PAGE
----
Developer: Core Design
Publisher: Eidos Interactive
Whether you loved the game or hated it, you can't deny that the first game in Eidos' Tomb Raider series is one of the most influential games in PC gaming, although some critics would argue that it was simply a matter of being in the right place at the right time. The 3D-hardware craze was still in its infancy in the months leading up to the release of Tomb Raider, but the seeds had already been planted with the release of Quake in May 1996. However, as the months drew on, the PC game players clamored for something other than a first-person shooter that would push their CPUs to the limit and bring them into the three dimensions of gaming once again.
Eidos released Tomb Raider in October 1996. Not only was it a 3D game, but it also offered something the PC gaming community had not seen before - a third-person shooter with gameplay elements drawn from 2D platform games. The console-game market experienced a similar phenomenon just a few months earlier with the release of Mario 64 on the Nintendo 64, but for many PC game players, Tomb Raider would be their first foray into the newly established subgenre.
On its most basic level, Tomb Raider was influential because it offered a different experience, but that's not to say it was entirely original. Tomb Raider borrowed a number of different gameplay elements from other games to construct Lara Croft's world. From jumping puzzles similar to those found in Prince of Persia, Out of This World, and Flashback to more-generic elements taken from first-person shooters - and to a lesser extent, role-playing games - Core Design managed to balance these ingredients and brought them into the three dimensions. The settings in games such as MDK, Soul Reaver, Rayman: The Great Escape, and the recently released Heavy Metal F.A.K.K. 2 are all vastly different from those in Tomb Raider, but in each game you can see the recipe that made Tomb Raider a success.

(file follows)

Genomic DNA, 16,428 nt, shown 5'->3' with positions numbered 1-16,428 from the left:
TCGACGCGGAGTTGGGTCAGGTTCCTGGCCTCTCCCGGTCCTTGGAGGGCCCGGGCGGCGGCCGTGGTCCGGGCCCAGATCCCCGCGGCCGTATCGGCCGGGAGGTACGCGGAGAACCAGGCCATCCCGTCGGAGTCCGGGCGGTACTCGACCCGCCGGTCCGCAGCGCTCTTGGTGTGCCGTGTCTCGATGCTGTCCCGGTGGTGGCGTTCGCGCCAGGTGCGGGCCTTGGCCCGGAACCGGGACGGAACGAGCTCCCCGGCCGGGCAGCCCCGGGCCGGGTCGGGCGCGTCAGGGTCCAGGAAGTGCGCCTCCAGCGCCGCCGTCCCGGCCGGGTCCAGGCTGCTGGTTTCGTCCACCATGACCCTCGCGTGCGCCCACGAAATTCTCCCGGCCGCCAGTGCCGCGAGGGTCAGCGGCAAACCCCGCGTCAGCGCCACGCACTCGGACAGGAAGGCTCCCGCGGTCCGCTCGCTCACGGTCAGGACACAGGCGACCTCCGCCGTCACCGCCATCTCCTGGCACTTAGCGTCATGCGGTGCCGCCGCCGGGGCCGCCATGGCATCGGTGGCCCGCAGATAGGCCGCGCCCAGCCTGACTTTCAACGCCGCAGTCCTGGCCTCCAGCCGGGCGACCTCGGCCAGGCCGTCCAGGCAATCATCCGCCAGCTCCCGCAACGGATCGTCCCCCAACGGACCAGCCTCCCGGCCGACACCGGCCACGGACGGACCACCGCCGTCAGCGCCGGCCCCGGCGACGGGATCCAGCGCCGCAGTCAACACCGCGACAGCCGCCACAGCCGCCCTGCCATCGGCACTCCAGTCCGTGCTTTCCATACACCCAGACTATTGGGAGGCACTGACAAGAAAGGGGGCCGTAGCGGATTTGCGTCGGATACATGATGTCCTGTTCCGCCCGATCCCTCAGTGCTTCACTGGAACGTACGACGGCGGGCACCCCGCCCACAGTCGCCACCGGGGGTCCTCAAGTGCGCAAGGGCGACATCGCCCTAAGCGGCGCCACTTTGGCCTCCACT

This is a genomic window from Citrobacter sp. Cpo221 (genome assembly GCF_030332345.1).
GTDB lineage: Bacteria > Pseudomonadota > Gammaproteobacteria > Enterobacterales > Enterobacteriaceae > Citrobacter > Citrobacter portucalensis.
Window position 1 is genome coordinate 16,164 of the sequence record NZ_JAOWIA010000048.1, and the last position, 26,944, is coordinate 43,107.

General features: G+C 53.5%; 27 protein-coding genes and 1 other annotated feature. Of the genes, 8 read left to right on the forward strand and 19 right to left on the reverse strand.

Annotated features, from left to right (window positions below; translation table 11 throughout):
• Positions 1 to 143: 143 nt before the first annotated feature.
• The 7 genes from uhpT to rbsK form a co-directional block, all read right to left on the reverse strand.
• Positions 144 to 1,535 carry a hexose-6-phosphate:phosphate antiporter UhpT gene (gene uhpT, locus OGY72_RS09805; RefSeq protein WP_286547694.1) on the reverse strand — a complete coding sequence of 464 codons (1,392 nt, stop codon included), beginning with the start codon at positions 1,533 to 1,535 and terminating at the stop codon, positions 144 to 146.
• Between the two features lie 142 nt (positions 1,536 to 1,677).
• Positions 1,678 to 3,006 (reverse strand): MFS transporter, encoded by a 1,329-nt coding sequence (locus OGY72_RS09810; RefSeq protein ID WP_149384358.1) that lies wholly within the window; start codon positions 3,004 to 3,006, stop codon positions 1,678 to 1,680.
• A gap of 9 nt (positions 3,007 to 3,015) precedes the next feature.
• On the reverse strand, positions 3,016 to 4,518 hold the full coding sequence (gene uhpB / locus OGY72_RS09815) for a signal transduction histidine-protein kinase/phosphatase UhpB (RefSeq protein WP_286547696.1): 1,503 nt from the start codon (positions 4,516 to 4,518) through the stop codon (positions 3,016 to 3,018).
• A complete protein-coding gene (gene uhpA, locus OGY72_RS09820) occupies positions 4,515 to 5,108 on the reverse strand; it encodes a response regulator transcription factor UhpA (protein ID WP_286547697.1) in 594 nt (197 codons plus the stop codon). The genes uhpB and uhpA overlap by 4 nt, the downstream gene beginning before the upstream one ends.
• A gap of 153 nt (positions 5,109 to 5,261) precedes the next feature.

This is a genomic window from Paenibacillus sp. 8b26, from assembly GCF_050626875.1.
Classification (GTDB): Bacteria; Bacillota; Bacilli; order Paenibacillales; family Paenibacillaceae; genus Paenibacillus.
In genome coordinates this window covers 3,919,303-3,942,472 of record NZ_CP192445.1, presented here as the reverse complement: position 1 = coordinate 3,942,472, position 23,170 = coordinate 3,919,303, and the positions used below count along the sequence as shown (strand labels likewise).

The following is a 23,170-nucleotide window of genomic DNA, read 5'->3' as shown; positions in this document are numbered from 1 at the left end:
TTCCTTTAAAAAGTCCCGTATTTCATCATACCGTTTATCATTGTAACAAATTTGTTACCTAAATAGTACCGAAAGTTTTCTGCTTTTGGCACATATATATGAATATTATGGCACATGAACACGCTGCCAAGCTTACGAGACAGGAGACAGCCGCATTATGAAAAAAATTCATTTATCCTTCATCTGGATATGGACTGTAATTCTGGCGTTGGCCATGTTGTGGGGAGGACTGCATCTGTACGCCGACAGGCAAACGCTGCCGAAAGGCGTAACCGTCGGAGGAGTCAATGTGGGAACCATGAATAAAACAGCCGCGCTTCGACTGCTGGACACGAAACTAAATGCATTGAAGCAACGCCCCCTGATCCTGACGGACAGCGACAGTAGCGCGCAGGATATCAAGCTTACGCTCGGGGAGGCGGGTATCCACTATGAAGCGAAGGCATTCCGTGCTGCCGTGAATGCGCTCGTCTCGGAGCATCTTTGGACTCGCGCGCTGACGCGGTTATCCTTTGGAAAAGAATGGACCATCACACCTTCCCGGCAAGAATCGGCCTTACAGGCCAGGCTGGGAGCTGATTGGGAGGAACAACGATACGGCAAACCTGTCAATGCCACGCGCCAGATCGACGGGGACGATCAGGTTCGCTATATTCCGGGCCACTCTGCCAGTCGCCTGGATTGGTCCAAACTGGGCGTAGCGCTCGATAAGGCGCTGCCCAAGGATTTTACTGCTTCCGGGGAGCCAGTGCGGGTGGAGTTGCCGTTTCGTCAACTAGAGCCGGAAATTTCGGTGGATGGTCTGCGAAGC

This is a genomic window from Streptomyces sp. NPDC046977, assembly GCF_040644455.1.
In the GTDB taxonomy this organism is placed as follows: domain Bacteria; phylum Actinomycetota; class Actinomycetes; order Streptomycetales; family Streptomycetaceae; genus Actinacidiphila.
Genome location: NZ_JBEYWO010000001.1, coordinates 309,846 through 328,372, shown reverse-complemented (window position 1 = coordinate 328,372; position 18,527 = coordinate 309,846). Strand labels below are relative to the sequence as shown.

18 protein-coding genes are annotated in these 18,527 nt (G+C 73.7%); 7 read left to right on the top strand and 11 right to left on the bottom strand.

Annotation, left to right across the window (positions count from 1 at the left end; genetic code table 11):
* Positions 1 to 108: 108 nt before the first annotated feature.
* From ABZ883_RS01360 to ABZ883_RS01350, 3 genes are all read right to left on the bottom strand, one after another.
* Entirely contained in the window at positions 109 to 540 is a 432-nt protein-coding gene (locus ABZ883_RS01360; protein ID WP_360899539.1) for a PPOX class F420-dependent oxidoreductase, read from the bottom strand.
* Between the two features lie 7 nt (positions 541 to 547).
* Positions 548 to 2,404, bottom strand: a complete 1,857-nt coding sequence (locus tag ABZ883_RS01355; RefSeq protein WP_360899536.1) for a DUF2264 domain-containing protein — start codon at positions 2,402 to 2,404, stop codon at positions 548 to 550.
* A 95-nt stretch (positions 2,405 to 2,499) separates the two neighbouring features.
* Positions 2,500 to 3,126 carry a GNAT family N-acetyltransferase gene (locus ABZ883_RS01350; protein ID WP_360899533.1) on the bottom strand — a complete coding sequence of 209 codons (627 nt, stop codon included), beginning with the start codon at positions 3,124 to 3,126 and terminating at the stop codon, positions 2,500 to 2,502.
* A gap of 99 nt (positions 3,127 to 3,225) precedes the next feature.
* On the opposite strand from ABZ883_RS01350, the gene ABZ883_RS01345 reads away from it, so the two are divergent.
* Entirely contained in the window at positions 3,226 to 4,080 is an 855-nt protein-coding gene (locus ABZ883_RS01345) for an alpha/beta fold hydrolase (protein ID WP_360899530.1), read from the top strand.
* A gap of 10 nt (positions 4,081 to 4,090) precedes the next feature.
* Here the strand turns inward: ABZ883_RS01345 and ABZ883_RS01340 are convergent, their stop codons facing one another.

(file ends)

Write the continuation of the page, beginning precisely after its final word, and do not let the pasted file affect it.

In addition, Tomb Raider had a strong impact on the PC hardware industry. When game players witnessed what id Software was able to accomplish with GLQuake, they demanded that other games receive an upgrade for 3D hardware-accelerated visuals. Tomb Raider was one of the first games to receive a hardware acceleration patch developed by 3dfx Interactive for use with its Voodoo cards. Many jaws dropped to the floor when game players saw the new, enhanced version of Tomb Raider - a version that showcased much cleaner textures and smoother edges. Indeed, Tomb Raider helped fuel the fire of an industry that would grow at an alarming rate.
Although the Tomb Raider property has lost its luster due to the number of sequels that didn't offer much innovation, Tomb Raider remains a cultural and marketing phenomenon. The game's heroine became one of the most popular characters of all time, appearing time and time again in ads, commercials, and pop-culture fiction. Hollywood has even followed suit with a motion-picture film based on the game, and Lara remains very much the spokesmodel for digital entertainment today.